San José, Costa Rica, since 1956

Visit from U.S. Congressmen Sparks Outrage

A surprise visit from two U. S. congressmen at the behest of the Citizen Action Party (PAC) has those in favor of the controversial free-trade agreement up in arms.

The two U.S. lawmakers visited Costa Rica last weekend at the invitation of PAC founder Ottón Solís and in support of the campaign against the Central American Free-Trade Agreement with the United States (CAFTA).

Bernard Sanders, a freshman independent senator from Vermont and self-identified socialist, and Michael Michaud, a Democratic representative from Maine, made appearances at which they emphasized the failures of the North American Free-Trade Agreement (NAFTA) among the United States, Canada and Mexico.

“What I can tell you is that the CAFTA trade model was built on the NAFTA trade model,”Michaud said at a press conference at Solís’ house, noting that, from the U.S. point of view, NAFTA is a failure because it did not decrease illegal Mexican immigration.

Sanders, meanwhile, said that CAFTA and other trade agreements like it serve only the interests of large corporations and called rumors that the Caribbean Basin Initiative (CBI) benefits are set to expire “nonsense,” although a part of CBI will expire in 2008 if Congress does not renew it.

Both members of the U.S. Congress said they would like to see a “second generation”of trade agreements that protects the rights of workers “living in the United States and the rest of the world,” though they gave no details.

Likewise Michaud said he would push for a separate bilateral free-trade agreement for Costa Rica if the country votes down CAFTA Oct. 7, but he acknowledged that would take some time considering Congress did not renew the U.S. President George W. Bush’s fast-track authority to negotiate trade agreements.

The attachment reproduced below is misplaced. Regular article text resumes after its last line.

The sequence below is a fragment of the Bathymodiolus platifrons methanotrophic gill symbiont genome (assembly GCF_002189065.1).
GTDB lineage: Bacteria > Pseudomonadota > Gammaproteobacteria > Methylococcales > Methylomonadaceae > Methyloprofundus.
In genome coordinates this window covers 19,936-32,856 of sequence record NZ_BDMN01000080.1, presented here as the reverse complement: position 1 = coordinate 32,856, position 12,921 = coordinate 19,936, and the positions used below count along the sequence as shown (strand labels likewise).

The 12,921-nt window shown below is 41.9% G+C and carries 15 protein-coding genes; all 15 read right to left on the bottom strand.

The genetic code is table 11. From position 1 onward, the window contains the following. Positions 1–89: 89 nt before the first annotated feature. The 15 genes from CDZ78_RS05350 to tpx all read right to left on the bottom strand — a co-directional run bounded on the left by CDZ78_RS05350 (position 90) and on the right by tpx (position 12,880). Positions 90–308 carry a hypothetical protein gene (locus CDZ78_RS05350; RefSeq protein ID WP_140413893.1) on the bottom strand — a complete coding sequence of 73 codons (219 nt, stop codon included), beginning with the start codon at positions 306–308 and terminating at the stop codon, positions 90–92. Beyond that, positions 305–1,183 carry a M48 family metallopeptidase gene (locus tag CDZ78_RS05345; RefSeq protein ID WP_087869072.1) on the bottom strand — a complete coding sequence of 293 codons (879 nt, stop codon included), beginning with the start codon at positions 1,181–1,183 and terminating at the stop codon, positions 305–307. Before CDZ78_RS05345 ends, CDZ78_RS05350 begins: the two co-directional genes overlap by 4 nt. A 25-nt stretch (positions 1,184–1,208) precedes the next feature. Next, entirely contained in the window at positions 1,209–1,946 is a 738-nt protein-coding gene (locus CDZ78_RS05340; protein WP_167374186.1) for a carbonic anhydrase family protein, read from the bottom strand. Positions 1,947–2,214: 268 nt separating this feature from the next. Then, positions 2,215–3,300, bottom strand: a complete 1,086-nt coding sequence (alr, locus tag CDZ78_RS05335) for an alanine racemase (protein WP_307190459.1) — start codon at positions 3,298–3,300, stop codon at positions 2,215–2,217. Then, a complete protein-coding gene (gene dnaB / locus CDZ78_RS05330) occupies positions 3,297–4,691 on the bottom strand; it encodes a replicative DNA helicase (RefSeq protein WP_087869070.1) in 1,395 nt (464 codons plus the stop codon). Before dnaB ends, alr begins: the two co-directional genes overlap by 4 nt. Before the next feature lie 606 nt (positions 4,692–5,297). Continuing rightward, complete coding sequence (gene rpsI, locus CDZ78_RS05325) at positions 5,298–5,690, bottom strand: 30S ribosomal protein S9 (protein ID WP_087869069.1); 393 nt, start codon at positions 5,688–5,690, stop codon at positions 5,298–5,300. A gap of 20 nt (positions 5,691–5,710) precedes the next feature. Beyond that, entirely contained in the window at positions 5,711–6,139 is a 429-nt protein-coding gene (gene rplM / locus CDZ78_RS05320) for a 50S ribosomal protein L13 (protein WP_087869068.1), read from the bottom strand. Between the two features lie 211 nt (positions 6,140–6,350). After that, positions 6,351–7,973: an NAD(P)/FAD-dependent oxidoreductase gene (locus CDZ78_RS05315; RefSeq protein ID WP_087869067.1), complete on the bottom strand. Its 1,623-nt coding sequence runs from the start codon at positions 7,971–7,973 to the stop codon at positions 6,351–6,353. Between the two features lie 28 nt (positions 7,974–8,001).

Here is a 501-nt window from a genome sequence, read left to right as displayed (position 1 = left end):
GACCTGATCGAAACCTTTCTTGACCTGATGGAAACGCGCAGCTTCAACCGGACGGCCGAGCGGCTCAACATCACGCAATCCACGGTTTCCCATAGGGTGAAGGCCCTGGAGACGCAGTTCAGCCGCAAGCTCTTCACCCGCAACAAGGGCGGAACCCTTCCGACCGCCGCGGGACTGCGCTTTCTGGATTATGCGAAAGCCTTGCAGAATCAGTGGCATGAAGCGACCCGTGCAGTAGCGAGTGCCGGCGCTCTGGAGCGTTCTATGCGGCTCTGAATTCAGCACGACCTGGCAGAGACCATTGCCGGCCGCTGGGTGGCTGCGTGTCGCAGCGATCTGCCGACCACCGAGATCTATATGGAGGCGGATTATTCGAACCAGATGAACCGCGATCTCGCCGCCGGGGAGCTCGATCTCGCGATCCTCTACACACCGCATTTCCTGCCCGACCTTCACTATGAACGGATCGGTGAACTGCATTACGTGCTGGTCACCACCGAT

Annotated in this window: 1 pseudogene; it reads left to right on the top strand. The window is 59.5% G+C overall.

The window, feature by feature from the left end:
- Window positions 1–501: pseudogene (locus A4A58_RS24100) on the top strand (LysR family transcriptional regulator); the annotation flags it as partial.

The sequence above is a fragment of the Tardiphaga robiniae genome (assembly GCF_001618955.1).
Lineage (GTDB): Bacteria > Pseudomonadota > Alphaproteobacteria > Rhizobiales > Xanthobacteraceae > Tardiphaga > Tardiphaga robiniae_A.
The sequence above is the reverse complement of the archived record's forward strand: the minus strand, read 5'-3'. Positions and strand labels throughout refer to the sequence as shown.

Luis Gamboa, vice-president of the pro-CAFTA Costa Rican-American Chamber of Commerce (AMCHAM) expressed indignation at the visit, saying in a statement that the congressmen’s “presence here is interference in political matters, and that is condemnable.”

Representatives of the other major political parties also criticized Citizen Action and Solís for inviting the congressmen.

“These men don’t want more and better jobs created in Costa Rica,” said Libertarian Movement (ML) legislator Mario Quirós, according to the daily Diario Extra. “It doesn’t seem very likely to me that what they say would be (in the interest of) Costa Rica.”

Also, two Costa Ricans have lodged a complaint against Solís and PAC President Epsy Campbell before the Supreme Elections Tribunal (TSE) for bringing foreigners to the country to participate in political activities –something that is against TSE rules.

Presenting the complaint were Miguel Schyfter, president of the National Association of Textile Exporters, and Rodolfo Molina, the CEO of a textile import company.

Neither Michaud nor Sanders has ever cast a vote in favor of a free-trade agreement.

In 2000, during his time in the U.S. House of Representatives, Sanders voted against an expansion of the Caribbean Basin Initiative (CBI) that added leather goods, some textiles and canned tuna to the benefits.

That expansion – known as the United States-Caribbean Basin Trade Partnership Act – will expire Sept. 30, 2008 if Congress does not renew it, in contrast to the rest of the CBI benefits, which have no expiration date.

Since NAFTA, free-trade agreements have become increasingly unpopular in the United States. CAFTA itself squeaked through the U.S. Congress 217-215. In contrast, NAFTA passed by 34 votes.

The Democrat-controlled Congress recently came to an agreement with President Bush that future trade agreements –for example, the agreements with Panama, Peru and Colombia that have yet to be passed – include measures to protect the environment and workers’ rights in signatory countries.


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